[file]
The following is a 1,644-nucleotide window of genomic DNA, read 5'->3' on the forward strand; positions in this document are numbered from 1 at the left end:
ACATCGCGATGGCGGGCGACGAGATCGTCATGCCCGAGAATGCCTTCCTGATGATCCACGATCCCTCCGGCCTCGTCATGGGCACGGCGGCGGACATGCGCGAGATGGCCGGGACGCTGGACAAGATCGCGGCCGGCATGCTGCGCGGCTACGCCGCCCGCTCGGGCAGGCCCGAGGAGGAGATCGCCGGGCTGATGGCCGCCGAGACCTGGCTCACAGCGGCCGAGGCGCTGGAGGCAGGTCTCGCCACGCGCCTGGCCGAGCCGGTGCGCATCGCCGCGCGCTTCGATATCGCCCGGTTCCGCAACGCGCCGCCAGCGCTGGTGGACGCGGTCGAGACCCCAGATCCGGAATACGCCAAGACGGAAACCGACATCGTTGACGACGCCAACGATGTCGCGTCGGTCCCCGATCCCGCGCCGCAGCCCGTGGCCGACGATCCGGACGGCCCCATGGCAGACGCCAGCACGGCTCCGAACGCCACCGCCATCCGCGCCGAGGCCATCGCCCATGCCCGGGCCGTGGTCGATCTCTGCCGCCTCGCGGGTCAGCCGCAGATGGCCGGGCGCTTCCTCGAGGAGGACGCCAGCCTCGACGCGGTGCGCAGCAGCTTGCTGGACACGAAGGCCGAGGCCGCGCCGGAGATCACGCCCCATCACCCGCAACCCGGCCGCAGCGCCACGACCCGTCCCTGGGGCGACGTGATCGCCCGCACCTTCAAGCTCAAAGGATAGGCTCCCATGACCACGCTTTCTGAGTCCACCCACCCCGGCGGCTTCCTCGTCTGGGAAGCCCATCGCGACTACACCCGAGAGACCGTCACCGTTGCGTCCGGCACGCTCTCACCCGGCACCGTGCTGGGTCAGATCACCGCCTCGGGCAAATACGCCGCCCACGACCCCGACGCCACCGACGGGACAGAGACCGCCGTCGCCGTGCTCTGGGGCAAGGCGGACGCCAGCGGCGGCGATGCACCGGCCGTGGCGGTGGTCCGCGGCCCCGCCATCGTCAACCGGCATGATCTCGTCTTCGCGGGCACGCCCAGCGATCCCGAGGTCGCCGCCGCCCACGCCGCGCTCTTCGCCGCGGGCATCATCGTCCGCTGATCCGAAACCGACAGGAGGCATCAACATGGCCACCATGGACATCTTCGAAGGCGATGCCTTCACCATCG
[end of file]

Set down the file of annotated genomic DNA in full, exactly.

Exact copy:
The following is a 1,644-nucleotide window of genomic DNA, read 5'->3' on the forward strand; positions in this document are numbered from 1 at the left end:
ACATCGCGATGGCGGGCGACGAGATCGTCATGCCCGAGAATGCCTTCCTGATGATCCACGATCCCTCCGGCCTCGTCATGGGCACGGCGGCGGACATGCGCGAGATGGCCGGGACGCTGGACAAGATCGCGGCCGGCATGCTGCGCGGCTACGCCGCCCGCTCGGGCAGGCCCGAGGAGGAGATCGCCGGGCTGATGGCCGCCGAGACCTGGCTCACAGCGGCCGAGGCGCTGGAGGCAGGTCTCGCCACGCGCCTGGCCGAGCCGGTGCGCATCGCCGCGCGCTTCGATATCGCCCGGTTCCGCAACGCGCCGCCAGCGCTGGTGGACGCGGTCGAGACCCCAGATCCGGAATACGCCAAGACGGAAACCGACATCGTTGACGACGCCAACGATGTCGCGTCGGTCCCCGATCCCGCGCCGCAGCCCGTGGCCGACGATCCGGACGGCCCCATGGCAGACGCCAGCACGGCTCCGAACGCCACCGCCATCCGCGCCGAGGCCATCGCCCATGCCCGGGCCGTGGTCGATCTCTGCCGCCTCGCGGGTCAGCCGCAGATGGCCGGGCGCTTCCTCGAGGAGGACGCCAGCCTCGACGCGGTGCGCAGCAGCTTGCTGGACACGAAGGCCGAGGCCGCGCCGGAGATCACGCCCCATCACCCGCAACCCGGCCGCAGCGCCACGACCCGTCCCTGGGGCGACGTGATCGCCCGCACCTTCAAGCTCAAAGGATAGGCTCCCATGACCACGCTTTCTGAGTCCACCCACCCCGGCGGCTTCCTCGTCTGGGAAGCCCATCGCGACTACACCCGAGAGACCGTCACCGTTGCGTCCGGCACGCTCTCACCCGGCACCGTGCTGGGTCAGATCACCGCCTCGGGCAAATACGCCGCCCACGACCCCGACGCCACCGACGGGACAGAGACCGCCGTCGCCGTGCTCTGGGGCAAGGCGGACGCCAGCGGCGGCGATGCACCGGCCGTGGCGGTGGTCCGCGGCCCCGCCATCGTCAACCGGCATGATCTCGTCTTCGCGGGCACGCCCAGCGATCCCGAGGTCGCCGCCGCCCACGCCGCGCTCTTCGCCGCGGGCATCATCGTCCGCTGATCCGAAACCGACAGGAGGCATCAACATGGCCACCATGGACATCTTCGAAGGCGATGCCTTCACCATCG